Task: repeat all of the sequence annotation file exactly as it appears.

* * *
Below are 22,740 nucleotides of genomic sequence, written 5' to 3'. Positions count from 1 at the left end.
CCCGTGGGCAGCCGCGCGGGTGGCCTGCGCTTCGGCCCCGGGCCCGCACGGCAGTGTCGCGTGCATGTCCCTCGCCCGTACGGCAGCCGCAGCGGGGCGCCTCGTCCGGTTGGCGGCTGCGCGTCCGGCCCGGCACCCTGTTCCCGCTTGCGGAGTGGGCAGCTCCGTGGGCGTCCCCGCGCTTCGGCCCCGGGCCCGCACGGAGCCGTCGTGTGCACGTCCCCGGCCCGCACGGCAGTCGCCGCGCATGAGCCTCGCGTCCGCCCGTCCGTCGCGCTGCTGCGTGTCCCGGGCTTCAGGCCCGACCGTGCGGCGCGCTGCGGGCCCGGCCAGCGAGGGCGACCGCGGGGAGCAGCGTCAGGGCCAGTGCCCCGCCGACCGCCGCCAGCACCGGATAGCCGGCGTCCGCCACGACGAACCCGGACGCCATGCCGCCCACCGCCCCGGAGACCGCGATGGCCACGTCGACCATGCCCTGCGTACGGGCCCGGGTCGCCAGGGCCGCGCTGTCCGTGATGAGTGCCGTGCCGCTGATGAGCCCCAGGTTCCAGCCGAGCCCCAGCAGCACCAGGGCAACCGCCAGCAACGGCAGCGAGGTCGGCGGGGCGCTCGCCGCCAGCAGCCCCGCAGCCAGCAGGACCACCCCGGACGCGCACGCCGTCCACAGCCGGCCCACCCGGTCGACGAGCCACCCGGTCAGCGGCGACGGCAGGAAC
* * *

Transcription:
Below are 22,740 nucleotides of genomic sequence, written 5' to 3'. Positions count from 1 at the left end.
CCCGTGGGCAGCCGCGCGGGTGGCCTGCGCTTCGGCCCCGGGCCCGCACGGCAGTGTCGCGTGCATGTCCCTCGCCCGTACGGCAGCCGCAGCGGGGCGCCTCGTCCGGTTGGCGGCTGCGCGTCCGGCCCGGCACCCTGTTCCCGCTTGCGGAGTGGGCAGCTCCGTGGGCGTCCCCGCGCTTCGGCCCCGGGCCCGCACGGAGCCGTCGTGTGCACGTCCCCGGCCCGCACGGCAGTCGCCGCGCATGAGCCTCGCGTCCGCCCGTCCGTCGCGCTGCTGCGTGTCCCGGGCTTCAGGCCCGACCGTGCGGCGCGCTGCGGGCCCGGCCAGCGAGGGCGACCGCGGGGAGCAGCGTCAGGGCCAGTGCCCCGCCGACCGCCGCCAGCACCGGATAGCCGGCGTCCGCCACGACGAACCCGGACGCCATGCCGCCCACCGCCCCGGAGACCGCGATGGCCACGTCGACCATGCCCTGCGTACGGGCCCGGGTCGCCAGGGCCGCGCTGTCCGTGATGAGTGCCGTGCCGCTGATGAGCCCCAGGTTCCAGCCGAGCCCCAGCAGCACCAGGGCAACCGCCAGCAACGGCAGCGAGGTCGGCGGGGCGCTCGCCGCCAGCAGCCCCGCAGCCAGCAGGACCACCCCGGACGCGCACGCCGTCCACAGCCGGCCCACCCGGTCGACGAGCCACCCGGTCAGCGGCGACGGCAGGAAC